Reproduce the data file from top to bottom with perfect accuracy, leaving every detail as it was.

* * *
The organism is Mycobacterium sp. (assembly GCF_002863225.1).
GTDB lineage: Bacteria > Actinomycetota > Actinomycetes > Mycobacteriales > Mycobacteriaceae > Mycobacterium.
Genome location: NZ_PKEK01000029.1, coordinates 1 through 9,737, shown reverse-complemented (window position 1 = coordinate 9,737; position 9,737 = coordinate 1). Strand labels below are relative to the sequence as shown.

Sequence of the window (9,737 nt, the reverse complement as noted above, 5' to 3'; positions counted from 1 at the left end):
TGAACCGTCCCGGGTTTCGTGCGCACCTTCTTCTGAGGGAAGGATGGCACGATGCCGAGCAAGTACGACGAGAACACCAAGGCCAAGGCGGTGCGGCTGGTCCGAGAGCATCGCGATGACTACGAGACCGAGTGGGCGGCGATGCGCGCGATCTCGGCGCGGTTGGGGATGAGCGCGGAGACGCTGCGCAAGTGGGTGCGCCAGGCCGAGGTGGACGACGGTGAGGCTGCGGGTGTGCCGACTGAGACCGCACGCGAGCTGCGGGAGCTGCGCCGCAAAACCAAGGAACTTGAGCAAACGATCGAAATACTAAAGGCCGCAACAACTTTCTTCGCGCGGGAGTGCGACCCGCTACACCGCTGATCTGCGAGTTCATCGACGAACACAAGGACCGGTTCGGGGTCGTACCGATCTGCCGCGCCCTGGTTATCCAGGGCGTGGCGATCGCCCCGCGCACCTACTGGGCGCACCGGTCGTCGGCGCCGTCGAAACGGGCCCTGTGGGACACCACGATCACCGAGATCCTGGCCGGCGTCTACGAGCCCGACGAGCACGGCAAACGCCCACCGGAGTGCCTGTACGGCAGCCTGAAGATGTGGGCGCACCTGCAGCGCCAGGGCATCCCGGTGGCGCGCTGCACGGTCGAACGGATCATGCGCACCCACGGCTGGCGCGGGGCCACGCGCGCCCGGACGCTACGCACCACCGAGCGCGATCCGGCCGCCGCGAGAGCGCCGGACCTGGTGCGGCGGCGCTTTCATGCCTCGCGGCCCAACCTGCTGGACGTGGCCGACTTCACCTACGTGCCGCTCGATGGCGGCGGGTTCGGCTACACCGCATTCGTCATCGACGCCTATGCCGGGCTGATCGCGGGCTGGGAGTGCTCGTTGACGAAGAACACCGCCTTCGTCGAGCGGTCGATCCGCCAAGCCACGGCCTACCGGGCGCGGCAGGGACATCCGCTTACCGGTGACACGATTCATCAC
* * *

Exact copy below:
The organism is Mycobacterium sp. (assembly GCF_002863225.1).
GTDB lineage: Bacteria > Actinomycetota > Actinomycetes > Mycobacteriales > Mycobacteriaceae > Mycobacterium.
Genome location: NZ_PKEK01000029.1, coordinates 1 through 9,737, shown reverse-complemented (window position 1 = coordinate 9,737; position 9,737 = coordinate 1). Strand labels below are relative to the sequence as shown.

Sequence of the window (9,737 nt, the reverse complement as noted above, 5' to 3'; positions counted from 1 at the left end):
TGAACCGTCCCGGGTTTCGTGCGCACCTTCTTCTGAGGGAAGGATGGCACGATGCCGAGCAAGTACGACGAGAACACCAAGGCCAAGGCGGTGCGGCTGGTCCGAGAGCATCGCGATGACTACGAGACCGAGTGGGCGGCGATGCGCGCGATCTCGGCGCGGTTGGGGATGAGCGCGGAGACGCTGCGCAAGTGGGTGCGCCAGGCCGAGGTGGACGACGGTGAGGCTGCGGGTGTGCCGACTGAGACCGCACGCGAGCTGCGGGAGCTGCGCCGCAAAACCAAGGAACTTGAGCAAACGATCGAAATACTAAAGGCCGCAACAACTTTCTTCGCGCGGGAGTGCGACCCGCTACACCGCTGATCTGCGAGTTCATCGACGAACACAAGGACCGGTTCGGGGTCGTACCGATCTGCCGCGCCCTGGTTATCCAGGGCGTGGCGATCGCCCCGCGCACCTACTGGGCGCACCGGTCGTCGGCGCCGTCGAAACGGGCCCTGTGGGACACCACGATCACCGAGATCCTGGCCGGCGTCTACGAGCCCGACGAGCACGGCAAACGCCCACCGGAGTGCCTGTACGGCAGCCTGAAGATGTGGGCGCACCTGCAGCGCCAGGGCATCCCGGTGGCGCGCTGCACGGTCGAACGGATCATGCGCACCCACGGCTGGCGCGGGGCCACGCGCGCCCGGACGCTACGCACCACCGAGCGCGATCCGGCCGCCGCGAGAGCGCCGGACCTGGTGCGGCGGCGCTTTCATGCCTCGCGGCCCAACCTGCTGGACGTGGCCGACTTCACCTACGTGCCGCTCGATGGCGGCGGGTTCGGCTACACCGCATTCGTCATCGACGCCTATGCCGGGCTGATCGCGGGCTGGGAGTGCTCGTTGACGAAGAACACCGCCTTCGTCGAGCGGTCGATCCGCCAAGCCACGGCCTACCGGGCGCGGCAGGGACATCCGCTTACCGGTGACACGATTCATCAC